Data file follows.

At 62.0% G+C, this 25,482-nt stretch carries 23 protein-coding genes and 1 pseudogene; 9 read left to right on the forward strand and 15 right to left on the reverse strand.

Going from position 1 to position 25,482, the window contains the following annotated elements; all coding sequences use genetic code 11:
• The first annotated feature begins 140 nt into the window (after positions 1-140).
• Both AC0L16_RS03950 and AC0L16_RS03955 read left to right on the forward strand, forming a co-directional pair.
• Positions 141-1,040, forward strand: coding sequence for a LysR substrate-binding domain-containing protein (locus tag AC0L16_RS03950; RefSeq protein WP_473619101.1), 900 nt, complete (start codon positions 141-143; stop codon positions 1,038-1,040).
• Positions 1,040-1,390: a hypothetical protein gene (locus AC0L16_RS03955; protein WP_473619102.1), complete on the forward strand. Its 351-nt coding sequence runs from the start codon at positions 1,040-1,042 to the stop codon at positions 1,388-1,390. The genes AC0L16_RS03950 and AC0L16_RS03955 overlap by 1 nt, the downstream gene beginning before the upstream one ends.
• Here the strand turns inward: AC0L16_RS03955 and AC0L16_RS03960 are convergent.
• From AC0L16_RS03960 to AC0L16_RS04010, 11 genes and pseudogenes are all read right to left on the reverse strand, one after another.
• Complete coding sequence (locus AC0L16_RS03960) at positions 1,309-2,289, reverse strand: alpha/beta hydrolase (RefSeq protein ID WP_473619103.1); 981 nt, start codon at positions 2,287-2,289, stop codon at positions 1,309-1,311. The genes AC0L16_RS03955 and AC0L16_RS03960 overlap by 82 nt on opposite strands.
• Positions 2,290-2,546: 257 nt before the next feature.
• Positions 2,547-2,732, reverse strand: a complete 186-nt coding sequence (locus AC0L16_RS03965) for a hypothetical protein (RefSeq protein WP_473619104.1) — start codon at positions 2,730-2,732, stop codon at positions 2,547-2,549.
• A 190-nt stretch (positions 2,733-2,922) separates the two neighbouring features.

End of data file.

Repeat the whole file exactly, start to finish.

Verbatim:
At 62.0% G+C, this 25,482-nt stretch carries 23 protein-coding genes and 1 pseudogene; 9 read left to right on the forward strand and 15 right to left on the reverse strand.

Going from position 1 to position 25,482, the window contains the following annotated elements; all coding sequences use genetic code 11:
• The first annotated feature begins 140 nt into the window (after positions 1-140).
• Both AC0L16_RS03950 and AC0L16_RS03955 read left to right on the forward strand, forming a co-directional pair.
• Positions 141-1,040, forward strand: coding sequence for a LysR substrate-binding domain-containing protein (locus tag AC0L16_RS03950; RefSeq protein WP_473619101.1), 900 nt, complete (start codon positions 141-143; stop codon positions 1,038-1,040).
• Positions 1,040-1,390: a hypothetical protein gene (locus AC0L16_RS03955; protein WP_473619102.1), complete on the forward strand. Its 351-nt coding sequence runs from the start codon at positions 1,040-1,042 to the stop codon at positions 1,388-1,390. The genes AC0L16_RS03950 and AC0L16_RS03955 overlap by 1 nt, the downstream gene beginning before the upstream one ends.
• Here the strand turns inward: AC0L16_RS03955 and AC0L16_RS03960 are convergent.
• From AC0L16_RS03960 to AC0L16_RS04010, 11 genes and pseudogenes are all read right to left on the reverse strand, one after another.
• Complete coding sequence (locus AC0L16_RS03960) at positions 1,309-2,289, reverse strand: alpha/beta hydrolase (RefSeq protein ID WP_473619103.1); 981 nt, start codon at positions 2,287-2,289, stop codon at positions 1,309-1,311. The genes AC0L16_RS03955 and AC0L16_RS03960 overlap by 82 nt on opposite strands.
• Positions 2,290-2,546: 257 nt before the next feature.
• Positions 2,547-2,732, reverse strand: a complete 186-nt coding sequence (locus AC0L16_RS03965) for a hypothetical protein (RefSeq protein WP_473619104.1) — start codon at positions 2,730-2,732, stop codon at positions 2,547-2,549.
• A 190-nt stretch (positions 2,733-2,922) separates the two neighbouring features.